A: This is a good question. While things like these aren't in the far distant past for the parents and may be of some value to keep in the memory, there may be some things that adults like and remember fondly that hold no interest for children. I remember when my child was still small, I took him to my hometown of Lotung. He complained, "Daddy, I want to go home." I said Lotung is home, and he said, "Lotung isn't my home, Taipei is." one's nostalgic values aren't necessarily correct; they can't be forced upon children.
Whether or not children's stories can be accepted by children and influence them requires a lot of assessment.
For example, the story of the tiger dressed in the guise of an old lady who bites a child's finger doesn't require a description of violence because the children have already been frightened. I'm not against violence in children's tales. We are cultivating children's ability to distinguish between good and evil. They shouldn't grow up in a "germ free incubator." They will certainly come in contact with these germs when they go out into the world. We should develop their resistance to disease.
Secondly, we can see that most children's stories have happy endings. But look at Hans Christian Andersen's "The Little Match Girl." Though tragic, it is among the world's best stories.
This time I wrote a story about a hunchback child. After he died, his friends would become very sad whenever they thought of him because he had been so virtuous. I have used a theatrical method to show the value of life.
Some adults, however, think that we shouldn't make children face death. The fish and chicken that mother brings home from the market are also dead, and children ask, isn't it terrible that chickens' heads are chopped off. It's not that you can't speak of death to children, but it's that when you're speaking of it, you've got to be sympathetic and have feelings for others. But you've got to be instructive in the way you approach it.
I think that the selection of materials is very important, but I can't give you a mechanistic, legalistic standard.Stories have got to have imagination
Q: Today's parents will buy books for their kids regardless of cost, and there is a great variety of children's books on the market. When you're creating for children, do you think about what kind of books are appropriate for them?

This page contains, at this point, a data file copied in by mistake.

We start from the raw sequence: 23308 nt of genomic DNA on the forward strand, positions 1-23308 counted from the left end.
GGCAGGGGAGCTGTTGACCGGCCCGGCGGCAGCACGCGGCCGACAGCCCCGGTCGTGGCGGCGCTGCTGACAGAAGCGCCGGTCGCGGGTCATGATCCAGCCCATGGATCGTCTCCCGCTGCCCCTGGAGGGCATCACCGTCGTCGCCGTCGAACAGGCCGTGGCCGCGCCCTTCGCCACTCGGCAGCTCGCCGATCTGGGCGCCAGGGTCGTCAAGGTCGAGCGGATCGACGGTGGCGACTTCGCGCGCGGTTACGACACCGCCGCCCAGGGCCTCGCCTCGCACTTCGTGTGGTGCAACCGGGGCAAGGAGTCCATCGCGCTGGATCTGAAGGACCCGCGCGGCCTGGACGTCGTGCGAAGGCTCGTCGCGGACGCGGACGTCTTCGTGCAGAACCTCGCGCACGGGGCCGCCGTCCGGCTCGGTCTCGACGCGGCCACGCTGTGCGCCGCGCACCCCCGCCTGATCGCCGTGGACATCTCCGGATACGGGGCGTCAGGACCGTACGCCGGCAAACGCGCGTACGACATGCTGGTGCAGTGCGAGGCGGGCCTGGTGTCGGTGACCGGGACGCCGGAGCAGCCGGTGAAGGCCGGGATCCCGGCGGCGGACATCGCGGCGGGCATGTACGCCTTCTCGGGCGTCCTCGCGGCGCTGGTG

A: Imagination is extremely important for children because they don't have ample life experience. Especially for pre-school children, the pictures are more important than the words. The art work in children's books isn't merely drawings that accompany the text. Rather pictures are the language of children. They let kids enter into the story, giving them space for imagination and participation.
Let me give you an example. I remember when I was six or seven and there was a big earthquake in Lotung. My grandmother told me that earthquakes happened when the earth bull was shaking his shoulders. At that time, there weren't cranes and bull dozers around yet, and it seemed perfectly reasonable that there was a bull in the earth. It was just a question of how big. Did it sleep at night or not? I kept turning these questions over in my brain.
When my older cousin, who had been away at high school, came home, I asked him, "Was there an earthquake in Ilan?" He said there was, and so I said, "Wow, that bull is really big!" because I was thinking it's a long way from Lotung to Ilan--if there was an earthquake along that whole stretch, it must be one big bull. My cousin explained to me how earthquakes happen, that they're caused by the falling down of the geological strata, by the colliding of plates and the exploding of volcanoes. But this was all so abstract. What were the geological strata? How did they fall? Depressed, I asked my grandmother why she lied to me. She asked back, "Then why are there earthquakes?" and I had no response.
Then Granny said, "Earthquakes happen when the earth bull is moving. As for the rest of that stuff that your cousin said, you'll understand that later when you go to school." And I was happy once again.
And the explanation of the earth bull didn't have any effect on how I later studied the scientific reasons for earthquakes.